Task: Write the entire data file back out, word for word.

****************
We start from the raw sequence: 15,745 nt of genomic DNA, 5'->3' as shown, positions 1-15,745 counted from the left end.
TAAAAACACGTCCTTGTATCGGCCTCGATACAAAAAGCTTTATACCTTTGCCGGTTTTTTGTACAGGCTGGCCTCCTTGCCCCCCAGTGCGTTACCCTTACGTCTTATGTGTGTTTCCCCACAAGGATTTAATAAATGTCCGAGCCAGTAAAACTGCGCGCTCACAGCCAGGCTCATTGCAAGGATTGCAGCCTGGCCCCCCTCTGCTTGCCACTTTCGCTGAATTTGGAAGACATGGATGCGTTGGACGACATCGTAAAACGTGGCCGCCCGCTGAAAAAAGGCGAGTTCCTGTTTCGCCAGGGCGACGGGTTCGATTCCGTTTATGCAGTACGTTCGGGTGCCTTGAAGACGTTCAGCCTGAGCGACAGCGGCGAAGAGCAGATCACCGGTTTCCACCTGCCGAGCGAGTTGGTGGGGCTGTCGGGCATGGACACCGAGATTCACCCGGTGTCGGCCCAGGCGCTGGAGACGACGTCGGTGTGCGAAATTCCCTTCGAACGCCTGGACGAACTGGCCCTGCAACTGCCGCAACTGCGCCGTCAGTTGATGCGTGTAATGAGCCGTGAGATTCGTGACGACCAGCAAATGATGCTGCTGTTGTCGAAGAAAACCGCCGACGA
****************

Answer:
We start from the raw sequence: 15,745 nt of genomic DNA, 5'->3' as shown, positions 1-15,745 counted from the left end.
TAAAAACACGTCCTTGTATCGGCCTCGATACAAAAAGCTTTATACCTTTGCCGGTTTTTTGTACAGGCTGGCCTCCTTGCCCCCCAGTGCGTTACCCTTACGTCTTATGTGTGTTTCCCCACAAGGATTTAATAAATGTCCGAGCCAGTAAAACTGCGCGCTCACAGCCAGGCTCATTGCAAGGATTGCAGCCTGGCCCCCCTCTGCTTGCCACTTTCGCTGAATTTGGAAGACATGGATGCGTTGGACGACATCGTAAAACGTGGCCGCCCGCTGAAAAAAGGCGAGTTCCTGTTTCGCCAGGGCGACGGGTTCGATTCCGTTTATGCAGTACGTTCGGGTGCCTTGAAGACGTTCAGCCTGAGCGACAGCGGCGAAGAGCAGATCACCGGTTTCCACCTGCCGAGCGAGTTGGTGGGGCTGTCGGGCATGGACACCGAGATTCACCCGGTGTCGGCCCAGGCGCTGGAGACGACGTCGGTGTGCGAAATTCCCTTCGAACGCCTGGACGAACTGGCCCTGCAACTGCCGCAACTGCGCCGTCAGTTGATGCGTGTAATGAGCCGTGAGATTCGTGACGACCAGCAAATGATGCTGCTGTTGTCGAAGAAAACCGCCGACGA